Exterior looks and performance weren’t the only ways the 2008 captured the essence of the 1970 car. Indeed, the new Challenger’s interior mimicked the original with a similarly shaped dashboard and gauge cluster, an old school looking floor console, and seats that echoed the past. The interior did incorporate some modern touches though, including available navigation, satellite radio, heated seats, and the like.

The retro interior. (Photo courtesy of LuxSport Motor Group.)

With demand for the Challenger skyrocketing, Dodge released a full line of cars with no cap on production for 2009.

The proceedings began with the SE model, equipped with a fuel-efficient 250 horsepower 3.5 liter V6 and a five-speed auto.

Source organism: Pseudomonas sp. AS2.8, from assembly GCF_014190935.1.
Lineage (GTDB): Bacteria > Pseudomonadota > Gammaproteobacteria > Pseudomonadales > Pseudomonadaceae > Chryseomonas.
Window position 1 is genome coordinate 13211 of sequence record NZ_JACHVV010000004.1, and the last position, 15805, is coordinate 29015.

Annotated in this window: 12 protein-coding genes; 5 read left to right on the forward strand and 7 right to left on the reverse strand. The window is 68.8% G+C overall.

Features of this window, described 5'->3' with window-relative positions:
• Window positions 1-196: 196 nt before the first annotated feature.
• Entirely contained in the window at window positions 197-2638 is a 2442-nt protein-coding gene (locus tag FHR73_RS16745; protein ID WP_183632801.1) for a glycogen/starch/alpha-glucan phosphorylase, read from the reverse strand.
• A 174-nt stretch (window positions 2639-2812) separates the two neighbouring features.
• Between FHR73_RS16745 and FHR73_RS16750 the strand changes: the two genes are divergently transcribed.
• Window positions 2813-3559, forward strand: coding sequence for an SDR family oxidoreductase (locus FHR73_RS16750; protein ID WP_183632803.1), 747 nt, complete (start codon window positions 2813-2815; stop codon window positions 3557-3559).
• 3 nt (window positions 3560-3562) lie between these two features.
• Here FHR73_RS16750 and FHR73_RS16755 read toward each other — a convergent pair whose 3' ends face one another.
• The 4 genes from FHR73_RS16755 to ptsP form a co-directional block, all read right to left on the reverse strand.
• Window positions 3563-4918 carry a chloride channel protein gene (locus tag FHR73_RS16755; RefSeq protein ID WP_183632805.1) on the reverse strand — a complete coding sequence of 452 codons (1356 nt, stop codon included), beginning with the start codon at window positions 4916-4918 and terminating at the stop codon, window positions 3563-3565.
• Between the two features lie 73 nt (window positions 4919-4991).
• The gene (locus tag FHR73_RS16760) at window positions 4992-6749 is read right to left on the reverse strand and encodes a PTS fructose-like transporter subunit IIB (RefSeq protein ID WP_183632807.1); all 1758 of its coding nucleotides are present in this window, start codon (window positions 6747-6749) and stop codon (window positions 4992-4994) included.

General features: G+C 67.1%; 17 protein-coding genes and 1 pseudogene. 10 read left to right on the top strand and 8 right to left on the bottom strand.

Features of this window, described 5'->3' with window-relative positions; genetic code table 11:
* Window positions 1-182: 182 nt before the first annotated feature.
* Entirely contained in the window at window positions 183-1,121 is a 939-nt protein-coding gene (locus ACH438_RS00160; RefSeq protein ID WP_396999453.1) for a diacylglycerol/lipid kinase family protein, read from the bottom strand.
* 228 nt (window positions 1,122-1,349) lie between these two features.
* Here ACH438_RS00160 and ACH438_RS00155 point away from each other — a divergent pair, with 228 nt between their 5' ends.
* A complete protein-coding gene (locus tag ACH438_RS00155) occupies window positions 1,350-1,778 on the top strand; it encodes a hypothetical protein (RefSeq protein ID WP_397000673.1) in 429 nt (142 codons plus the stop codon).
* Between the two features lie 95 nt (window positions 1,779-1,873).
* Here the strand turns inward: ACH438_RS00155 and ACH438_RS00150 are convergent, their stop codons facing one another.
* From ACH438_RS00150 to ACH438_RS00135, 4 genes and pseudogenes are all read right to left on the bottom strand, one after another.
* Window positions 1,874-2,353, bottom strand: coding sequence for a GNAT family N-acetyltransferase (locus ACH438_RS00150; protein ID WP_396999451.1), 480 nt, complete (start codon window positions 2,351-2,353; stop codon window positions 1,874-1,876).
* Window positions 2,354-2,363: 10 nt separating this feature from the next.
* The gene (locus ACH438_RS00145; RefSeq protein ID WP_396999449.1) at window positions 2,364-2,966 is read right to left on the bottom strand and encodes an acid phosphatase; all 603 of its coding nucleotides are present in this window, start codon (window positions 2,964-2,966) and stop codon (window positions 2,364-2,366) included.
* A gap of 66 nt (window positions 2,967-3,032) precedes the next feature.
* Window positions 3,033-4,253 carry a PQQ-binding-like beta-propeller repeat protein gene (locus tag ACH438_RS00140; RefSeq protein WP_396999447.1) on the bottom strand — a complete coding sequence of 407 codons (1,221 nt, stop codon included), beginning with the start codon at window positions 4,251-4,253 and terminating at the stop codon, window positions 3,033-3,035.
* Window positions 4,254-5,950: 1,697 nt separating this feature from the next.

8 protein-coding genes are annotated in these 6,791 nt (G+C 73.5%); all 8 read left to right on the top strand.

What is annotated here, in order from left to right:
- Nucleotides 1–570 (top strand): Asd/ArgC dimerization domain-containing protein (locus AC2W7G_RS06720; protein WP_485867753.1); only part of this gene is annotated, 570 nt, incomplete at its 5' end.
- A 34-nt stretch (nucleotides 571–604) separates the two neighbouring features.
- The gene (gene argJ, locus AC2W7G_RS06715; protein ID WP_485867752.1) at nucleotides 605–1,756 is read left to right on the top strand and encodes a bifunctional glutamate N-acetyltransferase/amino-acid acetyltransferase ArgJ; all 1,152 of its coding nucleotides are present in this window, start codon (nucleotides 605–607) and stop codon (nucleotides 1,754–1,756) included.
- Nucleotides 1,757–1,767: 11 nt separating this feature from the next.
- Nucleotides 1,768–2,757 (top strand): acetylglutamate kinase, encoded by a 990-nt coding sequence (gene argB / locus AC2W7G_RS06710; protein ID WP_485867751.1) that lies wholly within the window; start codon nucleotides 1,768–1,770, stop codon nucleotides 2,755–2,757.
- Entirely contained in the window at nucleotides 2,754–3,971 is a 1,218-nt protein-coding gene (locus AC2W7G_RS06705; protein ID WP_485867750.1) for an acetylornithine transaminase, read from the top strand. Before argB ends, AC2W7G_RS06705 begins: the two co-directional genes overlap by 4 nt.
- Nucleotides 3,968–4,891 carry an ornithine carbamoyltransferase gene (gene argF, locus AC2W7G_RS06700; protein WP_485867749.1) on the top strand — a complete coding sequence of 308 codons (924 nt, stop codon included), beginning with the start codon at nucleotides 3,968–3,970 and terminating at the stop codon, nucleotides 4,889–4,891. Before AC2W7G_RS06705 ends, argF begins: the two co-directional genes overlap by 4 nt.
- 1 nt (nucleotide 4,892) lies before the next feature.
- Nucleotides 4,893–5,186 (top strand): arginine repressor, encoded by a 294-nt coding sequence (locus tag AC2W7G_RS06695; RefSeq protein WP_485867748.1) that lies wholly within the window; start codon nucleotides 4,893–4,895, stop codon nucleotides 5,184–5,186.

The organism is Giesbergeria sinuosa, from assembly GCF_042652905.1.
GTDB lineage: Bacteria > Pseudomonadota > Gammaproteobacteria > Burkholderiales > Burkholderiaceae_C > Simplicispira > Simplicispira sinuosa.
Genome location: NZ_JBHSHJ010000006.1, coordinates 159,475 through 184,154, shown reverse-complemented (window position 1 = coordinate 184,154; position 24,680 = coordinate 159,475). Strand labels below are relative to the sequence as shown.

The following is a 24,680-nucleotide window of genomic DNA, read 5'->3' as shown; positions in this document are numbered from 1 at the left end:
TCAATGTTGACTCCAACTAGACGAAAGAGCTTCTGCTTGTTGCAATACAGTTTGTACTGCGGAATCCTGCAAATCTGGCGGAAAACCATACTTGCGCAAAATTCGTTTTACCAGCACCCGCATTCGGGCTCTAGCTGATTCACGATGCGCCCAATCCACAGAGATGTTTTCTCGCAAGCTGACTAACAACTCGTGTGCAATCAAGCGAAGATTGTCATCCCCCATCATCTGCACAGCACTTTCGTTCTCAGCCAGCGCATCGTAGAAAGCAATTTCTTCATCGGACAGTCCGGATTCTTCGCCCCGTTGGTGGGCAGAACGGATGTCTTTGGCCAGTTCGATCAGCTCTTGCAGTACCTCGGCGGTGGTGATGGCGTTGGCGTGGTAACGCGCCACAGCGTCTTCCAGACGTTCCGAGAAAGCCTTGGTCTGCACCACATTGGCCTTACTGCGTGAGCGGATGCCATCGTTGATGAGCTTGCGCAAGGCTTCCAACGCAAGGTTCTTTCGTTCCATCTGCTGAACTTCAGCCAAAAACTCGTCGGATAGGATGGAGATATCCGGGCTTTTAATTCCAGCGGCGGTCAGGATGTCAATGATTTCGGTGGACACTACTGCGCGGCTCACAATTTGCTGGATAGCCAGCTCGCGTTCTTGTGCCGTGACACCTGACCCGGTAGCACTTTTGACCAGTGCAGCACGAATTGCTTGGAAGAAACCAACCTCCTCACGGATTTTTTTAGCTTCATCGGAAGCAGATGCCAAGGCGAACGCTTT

Next up was the R/T, which included Dodge’s venerable 5.7-liter Hemi V8, and was available with the five-speed auto or a Tremec-sourced six-speed manual. Output was 375 horsepower and 403 lb-ft of torque.

The R/T Classic was an homage to the 1970s R/Ts, with retro script Challenger badging, classic R/T side stripes, and vintage-styled “Torq-Thrust” wheels added to the basic R/T package.

The SRT8’s 6.1-liter Hemi. (Photo courtesy of Mecum.)

The range-topping SRT8 returned unchanged save for the availability of the Tremec tranny and a limited slip diff.

A variety of high-impact colors that paid tribute to the golden era originals, such as Furious Fuchsia, Sublime Green, Hemi Orange, Plum Crazy, and others were available across the trim lines.

Minor changes came in the years to follow, along with the 6.1 liter V8 being replaced in the SRT8 by the 470 horsepower, 470 lb-ft, 392 cubic-inch Hemi in 2011.

2015’s updated interior. (Photo courtesy of Stellantis.)